Benson Bobrick wrote in the New York Times Book Review that Reid "is no ordinary journalist. . . . She sets out on her travels determined to bring the land of her reckoning alive. In this she is aided by her acute curiosity, fine descriptive gifts, and delight in detail. The result is almost always to give us, in her own wry way, an indelible sense of place." "But it is the plight of the indigenous peoples that is Reid's chief concern," continued Bobrick. "Like other conquering powers, the Russians insisted on their colonial right to civilize the 'savage' and make the wilderness their own. Ultimately, their way was cleared by slaughter, alcoholism, and disease. Reid's account of her own journey—part history, part travelogue, part excursion through the outback of Siberian lore—more or less follows the progress of Russian domination eastward as the Khant, Buryat, Sakha, Ainu, Chukchi, and other peoples are subdued." Bobrick noted that "the history of their obliteration has since been obliterated."

An Economist contributor noted that Reid "traces the scars of Stalinism on native peoples: the mass slaughter of lamas and shamans, collectivization of reindeer herds, theft of sacred fishing grounds. Traditions are almost gone." This process was accelerated when native children were taken from their families and placed in Russian schools.

Sam Phipps wrote in a Spectator review that "the chapter on the Buryat, who dwell around Lake Baikal, makes particularly harrowing reading. By 1917 they had thirty-seven Buddhist monasteries and 15,000 lamas. After a campaign of systematic destruction and murder that started in the 1930s and was referred to only as the 'forced reduction of lamas,' until as recently as fifteen years ago, the Buryat's spiritual and cultural heart was ripped out. Reid's poignant encounters with elderly survivors show a people still brutalized."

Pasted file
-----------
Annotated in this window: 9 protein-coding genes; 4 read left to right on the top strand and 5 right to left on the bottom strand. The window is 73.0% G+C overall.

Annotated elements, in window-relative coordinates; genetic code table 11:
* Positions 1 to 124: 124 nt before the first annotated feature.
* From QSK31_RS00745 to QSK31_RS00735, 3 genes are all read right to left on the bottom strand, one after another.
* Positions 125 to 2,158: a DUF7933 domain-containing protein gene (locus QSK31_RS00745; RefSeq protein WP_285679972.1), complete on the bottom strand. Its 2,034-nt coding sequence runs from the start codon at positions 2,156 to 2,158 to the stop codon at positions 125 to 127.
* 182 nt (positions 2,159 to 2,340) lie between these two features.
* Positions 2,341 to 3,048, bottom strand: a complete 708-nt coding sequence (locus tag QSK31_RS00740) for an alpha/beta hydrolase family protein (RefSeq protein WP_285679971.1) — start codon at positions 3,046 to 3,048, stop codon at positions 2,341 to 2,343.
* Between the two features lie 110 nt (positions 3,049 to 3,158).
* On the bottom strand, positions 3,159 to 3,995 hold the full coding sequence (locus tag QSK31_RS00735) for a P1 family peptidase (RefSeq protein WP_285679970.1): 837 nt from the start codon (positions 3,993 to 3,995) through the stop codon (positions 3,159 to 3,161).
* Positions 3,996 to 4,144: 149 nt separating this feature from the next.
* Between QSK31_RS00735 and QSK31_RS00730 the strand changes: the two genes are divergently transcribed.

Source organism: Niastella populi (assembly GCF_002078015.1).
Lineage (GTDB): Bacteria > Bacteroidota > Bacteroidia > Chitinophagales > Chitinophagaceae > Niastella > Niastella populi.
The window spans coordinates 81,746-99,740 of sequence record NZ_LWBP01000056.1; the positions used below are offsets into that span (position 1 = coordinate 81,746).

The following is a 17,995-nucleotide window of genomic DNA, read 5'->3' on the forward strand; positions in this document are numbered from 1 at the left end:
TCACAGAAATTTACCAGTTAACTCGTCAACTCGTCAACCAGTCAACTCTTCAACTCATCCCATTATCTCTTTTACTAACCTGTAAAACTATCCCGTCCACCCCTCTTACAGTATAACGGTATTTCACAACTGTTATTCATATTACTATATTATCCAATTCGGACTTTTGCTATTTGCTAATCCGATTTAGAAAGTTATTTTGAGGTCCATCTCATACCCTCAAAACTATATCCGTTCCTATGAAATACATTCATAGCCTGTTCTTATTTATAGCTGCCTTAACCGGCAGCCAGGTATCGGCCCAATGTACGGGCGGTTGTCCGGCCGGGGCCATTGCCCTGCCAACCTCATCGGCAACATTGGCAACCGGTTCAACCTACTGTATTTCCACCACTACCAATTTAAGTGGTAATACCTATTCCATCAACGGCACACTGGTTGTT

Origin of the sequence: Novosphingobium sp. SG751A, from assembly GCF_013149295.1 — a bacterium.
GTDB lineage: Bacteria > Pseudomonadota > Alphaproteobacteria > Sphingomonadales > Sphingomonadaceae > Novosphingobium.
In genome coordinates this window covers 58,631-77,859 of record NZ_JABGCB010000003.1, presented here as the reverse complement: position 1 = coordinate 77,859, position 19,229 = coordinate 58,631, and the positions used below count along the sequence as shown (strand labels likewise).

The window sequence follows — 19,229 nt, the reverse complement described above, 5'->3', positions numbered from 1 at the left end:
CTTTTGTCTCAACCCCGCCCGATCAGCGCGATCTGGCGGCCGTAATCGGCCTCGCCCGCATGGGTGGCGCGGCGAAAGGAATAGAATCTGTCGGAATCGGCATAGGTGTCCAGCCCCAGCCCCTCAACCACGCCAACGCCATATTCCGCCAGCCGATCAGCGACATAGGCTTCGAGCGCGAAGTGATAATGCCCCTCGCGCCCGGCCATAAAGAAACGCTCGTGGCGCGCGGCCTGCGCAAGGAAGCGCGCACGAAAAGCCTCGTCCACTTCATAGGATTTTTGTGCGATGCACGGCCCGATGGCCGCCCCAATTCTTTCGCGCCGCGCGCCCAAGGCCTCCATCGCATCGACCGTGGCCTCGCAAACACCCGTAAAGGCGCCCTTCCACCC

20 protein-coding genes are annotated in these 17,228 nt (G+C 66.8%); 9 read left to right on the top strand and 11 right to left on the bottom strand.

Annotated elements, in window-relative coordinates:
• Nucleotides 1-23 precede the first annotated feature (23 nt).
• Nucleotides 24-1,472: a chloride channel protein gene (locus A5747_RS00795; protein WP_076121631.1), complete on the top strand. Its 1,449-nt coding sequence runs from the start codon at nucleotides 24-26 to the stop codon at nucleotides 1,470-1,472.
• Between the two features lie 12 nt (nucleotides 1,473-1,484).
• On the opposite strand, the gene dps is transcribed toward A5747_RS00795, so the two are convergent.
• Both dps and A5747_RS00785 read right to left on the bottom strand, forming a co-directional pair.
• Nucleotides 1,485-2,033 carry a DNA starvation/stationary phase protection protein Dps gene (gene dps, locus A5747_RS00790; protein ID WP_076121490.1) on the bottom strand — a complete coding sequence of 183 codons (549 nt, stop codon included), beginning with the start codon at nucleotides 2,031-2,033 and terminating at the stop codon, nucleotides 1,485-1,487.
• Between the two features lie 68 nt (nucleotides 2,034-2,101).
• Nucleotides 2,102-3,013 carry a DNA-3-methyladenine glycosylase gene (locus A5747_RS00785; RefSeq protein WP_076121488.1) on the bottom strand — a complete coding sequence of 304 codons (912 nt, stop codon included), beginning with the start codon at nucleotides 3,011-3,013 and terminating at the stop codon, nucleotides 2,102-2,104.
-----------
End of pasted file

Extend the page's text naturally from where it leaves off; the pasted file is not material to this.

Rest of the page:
"This is a marvelous book," wrote Peter Gordon in an online review for Asian Review of Books, "a combination of history, anthropology, and travel book, erudite and witty, weaving four centuries of history with present reality, into a readable and educational narrative."



Booklist, October 1, 2002, Donna Seaman, review of The Shaman's Coat: A Native History of Siberia,
p. 298.

Canadian Slavonic Papers, December, 2000, Paul du Quenoy, review of Borderland: A Journey through the History of Ukraine, p. 580.

Economist, August 3, 2002, review of The Shaman'sCoat.

Kirkus Reviews, August 1, 2002, review of TheShaman's Coat, p. 1106.

Library Journal, October 1, 2002, Mari Flynn, review of The Shaman's Coat, p. 119.

New York Times Book Review, December 15, 2002, Benson Bobrick, review of The Shaman's Coat,
p. 21.

Publishers Weekly, August 19, 2002, review of TheShaman's Coat, p. 77.

Russian Life, September-October, 2002, review of TheShaman's Coat, p. 47.

Slavic and East European Journal, spring, 2001, Catherine Wanner, review of Borderland, p. 165.

Spectator, June 8, 2002, Sam Phipps, review of TheShaman's Coat, p. 51.

Times Literary Supplement, February 6, 1998, Iain Elliot, review of Borderland, p. 26.


Asian Review of Books, (March 27, 2003), Peter Gordon, review of The Shaman's Coat.*